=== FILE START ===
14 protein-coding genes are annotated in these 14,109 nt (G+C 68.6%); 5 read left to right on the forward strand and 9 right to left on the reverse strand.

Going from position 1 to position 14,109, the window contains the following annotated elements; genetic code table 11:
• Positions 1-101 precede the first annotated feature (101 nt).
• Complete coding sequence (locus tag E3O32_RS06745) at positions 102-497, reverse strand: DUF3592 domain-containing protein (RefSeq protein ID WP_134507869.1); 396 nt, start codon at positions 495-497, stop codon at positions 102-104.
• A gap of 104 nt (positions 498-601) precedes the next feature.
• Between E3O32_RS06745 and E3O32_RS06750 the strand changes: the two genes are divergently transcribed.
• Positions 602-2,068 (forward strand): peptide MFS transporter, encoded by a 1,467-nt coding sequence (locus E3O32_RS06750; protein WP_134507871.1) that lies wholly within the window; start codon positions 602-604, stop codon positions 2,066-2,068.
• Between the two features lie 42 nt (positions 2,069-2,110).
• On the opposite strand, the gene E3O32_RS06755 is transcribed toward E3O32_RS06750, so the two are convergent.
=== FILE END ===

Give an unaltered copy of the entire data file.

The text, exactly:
14 protein-coding genes are annotated in these 14,109 nt (G+C 68.6%); 5 read left to right on the forward strand and 9 right to left on the reverse strand.

Going from position 1 to position 14,109, the window contains the following annotated elements; genetic code table 11:
• Positions 1-101 precede the first annotated feature (101 nt).
• Complete coding sequence (locus tag E3O32_RS06745) at positions 102-497, reverse strand: DUF3592 domain-containing protein (RefSeq protein ID WP_134507869.1); 396 nt, start codon at positions 495-497, stop codon at positions 102-104.
• A gap of 104 nt (positions 498-601) precedes the next feature.
• Between E3O32_RS06745 and E3O32_RS06750 the strand changes: the two genes are divergently transcribed.
• Positions 602-2,068 (forward strand): peptide MFS transporter, encoded by a 1,467-nt coding sequence (locus E3O32_RS06750; protein WP_134507871.1) that lies wholly within the window; start codon positions 602-604, stop codon positions 2,066-2,068.
• Between the two features lie 42 nt (positions 2,069-2,110).
• On the opposite strand, the gene E3O32_RS06755 is transcribed toward E3O32_RS06750, so the two are convergent.